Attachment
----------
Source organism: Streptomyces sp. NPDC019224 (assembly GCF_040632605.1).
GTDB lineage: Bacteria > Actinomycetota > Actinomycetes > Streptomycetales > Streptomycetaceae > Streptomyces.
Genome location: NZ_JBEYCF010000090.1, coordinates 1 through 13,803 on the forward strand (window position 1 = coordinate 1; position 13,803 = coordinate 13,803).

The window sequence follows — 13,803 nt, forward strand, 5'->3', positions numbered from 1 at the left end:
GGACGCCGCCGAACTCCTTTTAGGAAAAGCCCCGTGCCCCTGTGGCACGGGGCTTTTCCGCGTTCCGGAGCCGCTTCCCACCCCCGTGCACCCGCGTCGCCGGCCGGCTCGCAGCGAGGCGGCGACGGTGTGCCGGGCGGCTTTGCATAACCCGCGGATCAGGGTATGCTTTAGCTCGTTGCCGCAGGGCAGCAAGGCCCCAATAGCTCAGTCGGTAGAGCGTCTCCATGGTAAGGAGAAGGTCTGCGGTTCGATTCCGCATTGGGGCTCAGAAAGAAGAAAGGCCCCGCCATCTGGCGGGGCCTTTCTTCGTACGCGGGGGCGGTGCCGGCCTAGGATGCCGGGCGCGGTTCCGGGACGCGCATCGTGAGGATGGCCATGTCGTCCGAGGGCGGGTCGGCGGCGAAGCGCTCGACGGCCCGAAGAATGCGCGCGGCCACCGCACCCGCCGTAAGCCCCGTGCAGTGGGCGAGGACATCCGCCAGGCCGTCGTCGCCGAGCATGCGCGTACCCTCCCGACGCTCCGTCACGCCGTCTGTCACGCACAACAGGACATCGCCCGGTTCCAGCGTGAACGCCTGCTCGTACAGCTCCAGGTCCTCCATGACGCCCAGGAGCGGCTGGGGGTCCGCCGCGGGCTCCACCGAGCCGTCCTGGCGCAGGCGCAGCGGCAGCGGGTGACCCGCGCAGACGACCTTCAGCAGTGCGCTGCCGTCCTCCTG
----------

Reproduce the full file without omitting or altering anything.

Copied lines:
Source organism: Streptomyces sp. NPDC019224 (assembly GCF_040632605.1).
GTDB lineage: Bacteria > Actinomycetota > Actinomycetes > Streptomycetales > Streptomycetaceae > Streptomyces.
Genome location: NZ_JBEYCF010000090.1, coordinates 1 through 13,803 on the forward strand (window position 1 = coordinate 1; position 13,803 = coordinate 13,803).

The window sequence follows — 13,803 nt, forward strand, 5'->3', positions numbered from 1 at the left end:
GGACGCCGCCGAACTCCTTTTAGGAAAAGCCCCGTGCCCCTGTGGCACGGGGCTTTTCCGCGTTCCGGAGCCGCTTCCCACCCCCGTGCACCCGCGTCGCCGGCCGGCTCGCAGCGAGGCGGCGACGGTGTGCCGGGCGGCTTTGCATAACCCGCGGATCAGGGTATGCTTTAGCTCGTTGCCGCAGGGCAGCAAGGCCCCAATAGCTCAGTCGGTAGAGCGTCTCCATGGTAAGGAGAAGGTCTGCGGTTCGATTCCGCATTGGGGCTCAGAAAGAAGAAAGGCCCCGCCATCTGGCGGGGCCTTTCTTCGTACGCGGGGGCGGTGCCGGCCTAGGATGCCGGGCGCGGTTCCGGGACGCGCATCGTGAGGATGGCCATGTCGTCCGAGGGCGGGTCGGCGGCGAAGCGCTCGACGGCCCGAAGAATGCGCGCGGCCACCGCACCCGCCGTAAGCCCCGTGCAGTGGGCGAGGACATCCGCCAGGCCGTCGTCGCCGAGCATGCGCGTACCCTCCCGACGCTCCGTCACGCCGTCTGTCACGCACAACAGGACATCGCCCGGTTCCAGCGTGAACGCCTGCTCGTACAGCTCCAGGTCCTCCATGACGCCCAGGAGCGGCTGGGGGTCCGCCGCGGGCTCCACCGAGCCGTCCTGGCGCAGGCGCAGCGGCAGCGGGTGACCCGCGCAGACGACCTTCAGCAGTGCGCTGCCGTCCTCCTG